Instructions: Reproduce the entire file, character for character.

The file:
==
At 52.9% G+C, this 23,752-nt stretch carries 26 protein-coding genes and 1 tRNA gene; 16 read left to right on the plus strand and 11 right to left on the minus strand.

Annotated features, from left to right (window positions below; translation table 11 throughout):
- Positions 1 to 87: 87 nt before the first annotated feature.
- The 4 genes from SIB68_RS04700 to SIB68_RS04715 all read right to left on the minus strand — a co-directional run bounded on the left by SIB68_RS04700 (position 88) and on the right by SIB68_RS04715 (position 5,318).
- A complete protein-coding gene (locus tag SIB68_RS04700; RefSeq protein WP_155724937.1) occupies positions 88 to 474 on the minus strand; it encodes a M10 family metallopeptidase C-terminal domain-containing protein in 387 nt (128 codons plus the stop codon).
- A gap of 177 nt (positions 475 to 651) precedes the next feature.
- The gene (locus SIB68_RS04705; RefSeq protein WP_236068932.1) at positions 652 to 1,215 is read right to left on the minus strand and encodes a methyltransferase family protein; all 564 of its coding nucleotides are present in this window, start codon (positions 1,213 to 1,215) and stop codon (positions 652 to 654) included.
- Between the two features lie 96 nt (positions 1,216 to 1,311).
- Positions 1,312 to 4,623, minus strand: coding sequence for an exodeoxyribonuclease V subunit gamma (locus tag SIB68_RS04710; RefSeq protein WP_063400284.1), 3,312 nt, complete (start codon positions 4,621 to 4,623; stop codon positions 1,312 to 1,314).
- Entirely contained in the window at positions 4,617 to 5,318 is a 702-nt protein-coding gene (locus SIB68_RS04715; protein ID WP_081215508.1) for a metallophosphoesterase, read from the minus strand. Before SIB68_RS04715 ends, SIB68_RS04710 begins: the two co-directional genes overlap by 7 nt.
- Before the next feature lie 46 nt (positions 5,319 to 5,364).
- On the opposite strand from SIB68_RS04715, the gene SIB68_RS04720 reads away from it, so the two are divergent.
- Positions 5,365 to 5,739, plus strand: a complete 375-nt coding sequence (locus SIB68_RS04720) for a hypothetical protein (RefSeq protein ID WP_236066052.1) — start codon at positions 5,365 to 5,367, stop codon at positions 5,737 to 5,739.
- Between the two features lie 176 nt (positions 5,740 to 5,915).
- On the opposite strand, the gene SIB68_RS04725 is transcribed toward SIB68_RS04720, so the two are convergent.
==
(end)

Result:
At 52.9% G+C, this 23,752-nt stretch carries 26 protein-coding genes and 1 tRNA gene; 16 read left to right on the plus strand and 11 right to left on the minus strand.

Annotated features, from left to right (window positions below; translation table 11 throughout):
- Positions 1 to 87: 87 nt before the first annotated feature.
- The 4 genes from SIB68_RS04700 to SIB68_RS04715 all read right to left on the minus strand — a co-directional run bounded on the left by SIB68_RS04700 (position 88) and on the right by SIB68_RS04715 (position 5,318).
- A complete protein-coding gene (locus tag SIB68_RS04700; RefSeq protein WP_155724937.1) occupies positions 88 to 474 on the minus strand; it encodes a M10 family metallopeptidase C-terminal domain-containing protein in 387 nt (128 codons plus the stop codon).
- A gap of 177 nt (positions 475 to 651) precedes the next feature.
- The gene (locus SIB68_RS04705; RefSeq protein WP_236068932.1) at positions 652 to 1,215 is read right to left on the minus strand and encodes a methyltransferase family protein; all 564 of its coding nucleotides are present in this window, start codon (positions 1,213 to 1,215) and stop codon (positions 652 to 654) included.
- Between the two features lie 96 nt (positions 1,216 to 1,311).
- Positions 1,312 to 4,623, minus strand: coding sequence for an exodeoxyribonuclease V subunit gamma (locus tag SIB68_RS04710; RefSeq protein WP_063400284.1), 3,312 nt, complete (start codon positions 4,621 to 4,623; stop codon positions 1,312 to 1,314).
- Entirely contained in the window at positions 4,617 to 5,318 is a 702-nt protein-coding gene (locus SIB68_RS04715; protein ID WP_081215508.1) for a metallophosphoesterase, read from the minus strand. Before SIB68_RS04715 ends, SIB68_RS04710 begins: the two co-directional genes overlap by 7 nt.
- Before the next feature lie 46 nt (positions 5,319 to 5,364).
- On the opposite strand from SIB68_RS04715, the gene SIB68_RS04720 reads away from it, so the two are divergent.
- Positions 5,365 to 5,739, plus strand: a complete 375-nt coding sequence (locus SIB68_RS04720) for a hypothetical protein (RefSeq protein ID WP_236066052.1) — start codon at positions 5,365 to 5,367, stop codon at positions 5,737 to 5,739.
- Between the two features lie 176 nt (positions 5,740 to 5,915).
- On the opposite strand, the gene SIB68_RS04725 is transcribed toward SIB68_RS04720, so the two are convergent.